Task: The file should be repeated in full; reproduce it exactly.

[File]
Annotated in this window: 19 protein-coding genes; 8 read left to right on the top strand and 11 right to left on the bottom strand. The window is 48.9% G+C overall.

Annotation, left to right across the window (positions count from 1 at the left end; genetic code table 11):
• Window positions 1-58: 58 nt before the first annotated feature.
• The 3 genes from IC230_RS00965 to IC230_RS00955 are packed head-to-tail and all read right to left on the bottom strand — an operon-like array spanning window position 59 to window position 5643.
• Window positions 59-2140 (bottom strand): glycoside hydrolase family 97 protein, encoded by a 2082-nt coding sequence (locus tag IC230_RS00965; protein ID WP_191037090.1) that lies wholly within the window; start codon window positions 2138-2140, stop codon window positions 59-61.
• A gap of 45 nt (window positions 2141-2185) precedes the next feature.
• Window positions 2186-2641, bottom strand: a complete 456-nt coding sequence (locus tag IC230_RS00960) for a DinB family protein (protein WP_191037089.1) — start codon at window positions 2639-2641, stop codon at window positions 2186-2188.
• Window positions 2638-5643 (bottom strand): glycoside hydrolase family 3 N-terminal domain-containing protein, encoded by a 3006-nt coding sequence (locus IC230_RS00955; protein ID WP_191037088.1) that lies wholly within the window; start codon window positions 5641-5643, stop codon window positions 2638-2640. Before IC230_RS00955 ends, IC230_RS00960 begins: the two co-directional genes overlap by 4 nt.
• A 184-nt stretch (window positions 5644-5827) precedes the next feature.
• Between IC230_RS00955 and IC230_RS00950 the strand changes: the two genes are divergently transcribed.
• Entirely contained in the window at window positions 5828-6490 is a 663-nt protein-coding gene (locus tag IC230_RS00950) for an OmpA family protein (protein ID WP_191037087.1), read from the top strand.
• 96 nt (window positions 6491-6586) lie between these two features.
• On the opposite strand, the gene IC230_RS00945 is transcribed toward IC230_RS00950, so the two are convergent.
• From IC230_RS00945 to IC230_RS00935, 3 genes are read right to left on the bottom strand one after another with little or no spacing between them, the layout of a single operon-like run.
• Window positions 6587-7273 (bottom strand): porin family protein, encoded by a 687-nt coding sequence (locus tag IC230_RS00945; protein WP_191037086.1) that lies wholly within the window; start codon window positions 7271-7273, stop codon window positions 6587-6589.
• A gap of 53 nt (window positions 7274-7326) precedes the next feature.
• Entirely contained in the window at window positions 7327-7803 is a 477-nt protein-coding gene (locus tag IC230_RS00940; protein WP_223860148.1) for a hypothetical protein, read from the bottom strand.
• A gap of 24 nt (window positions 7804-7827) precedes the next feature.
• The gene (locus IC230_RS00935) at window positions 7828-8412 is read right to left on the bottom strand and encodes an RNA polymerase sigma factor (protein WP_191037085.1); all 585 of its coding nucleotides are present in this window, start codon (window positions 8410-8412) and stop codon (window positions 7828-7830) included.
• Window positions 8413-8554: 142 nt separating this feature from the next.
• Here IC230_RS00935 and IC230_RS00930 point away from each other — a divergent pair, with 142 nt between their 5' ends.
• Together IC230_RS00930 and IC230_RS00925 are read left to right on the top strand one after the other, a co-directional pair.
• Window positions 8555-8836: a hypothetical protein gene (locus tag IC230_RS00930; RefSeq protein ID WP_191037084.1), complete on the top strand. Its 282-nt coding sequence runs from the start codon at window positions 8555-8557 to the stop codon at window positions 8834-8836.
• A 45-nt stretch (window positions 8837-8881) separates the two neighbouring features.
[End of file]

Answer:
Annotated in this window: 19 protein-coding genes; 8 read left to right on the top strand and 11 right to left on the bottom strand. The window is 48.9% G+C overall.

Annotation, left to right across the window (positions count from 1 at the left end; genetic code table 11):
• Window positions 1-58: 58 nt before the first annotated feature.
• The 3 genes from IC230_RS00965 to IC230_RS00955 are packed head-to-tail and all read right to left on the bottom strand — an operon-like array spanning window position 59 to window position 5643.
• Window positions 59-2140 (bottom strand): glycoside hydrolase family 97 protein, encoded by a 2082-nt coding sequence (locus tag IC230_RS00965; protein ID WP_191037090.1) that lies wholly within the window; start codon window positions 2138-2140, stop codon window positions 59-61.
• A gap of 45 nt (window positions 2141-2185) precedes the next feature.
• Window positions 2186-2641, bottom strand: a complete 456-nt coding sequence (locus tag IC230_RS00960) for a DinB family protein (protein WP_191037089.1) — start codon at window positions 2639-2641, stop codon at window positions 2186-2188.
• Window positions 2638-5643 (bottom strand): glycoside hydrolase family 3 N-terminal domain-containing protein, encoded by a 3006-nt coding sequence (locus IC230_RS00955; protein ID WP_191037088.1) that lies wholly within the window; start codon window positions 5641-5643, stop codon window positions 2638-2640. Before IC230_RS00955 ends, IC230_RS00960 begins: the two co-directional genes overlap by 4 nt.
• A 184-nt stretch (window positions 5644-5827) precedes the next feature.
• Between IC230_RS00955 and IC230_RS00950 the strand changes: the two genes are divergently transcribed.
• Entirely contained in the window at window positions 5828-6490 is a 663-nt protein-coding gene (locus tag IC230_RS00950) for an OmpA family protein (protein ID WP_191037087.1), read from the top strand.
• 96 nt (window positions 6491-6586) lie between these two features.
• On the opposite strand, the gene IC230_RS00945 is transcribed toward IC230_RS00950, so the two are convergent.
• From IC230_RS00945 to IC230_RS00935, 3 genes are read right to left on the bottom strand one after another with little or no spacing between them, the layout of a single operon-like run.
• Window positions 6587-7273 (bottom strand): porin family protein, encoded by a 687-nt coding sequence (locus tag IC230_RS00945; protein WP_191037086.1) that lies wholly within the window; start codon window positions 7271-7273, stop codon window positions 6587-6589.
• A gap of 53 nt (window positions 7274-7326) precedes the next feature.
• Entirely contained in the window at window positions 7327-7803 is a 477-nt protein-coding gene (locus tag IC230_RS00940; protein WP_223860148.1) for a hypothetical protein, read from the bottom strand.
• A gap of 24 nt (window positions 7804-7827) precedes the next feature.
• The gene (locus IC230_RS00935) at window positions 7828-8412 is read right to left on the bottom strand and encodes an RNA polymerase sigma factor (protein WP_191037085.1); all 585 of its coding nucleotides are present in this window, start codon (window positions 8410-8412) and stop codon (window positions 7828-7830) included.
• Window positions 8413-8554: 142 nt separating this feature from the next.
• Here IC230_RS00935 and IC230_RS00930 point away from each other — a divergent pair, with 142 nt between their 5' ends.
• Together IC230_RS00930 and IC230_RS00925 are read left to right on the top strand one after the other, a co-directional pair.
• Window positions 8555-8836: a hypothetical protein gene (locus tag IC230_RS00930; RefSeq protein ID WP_191037084.1), complete on the top strand. Its 282-nt coding sequence runs from the start codon at window positions 8555-8557 to the stop codon at window positions 8834-8836.
• A 45-nt stretch (window positions 8837-8881) separates the two neighbouring features.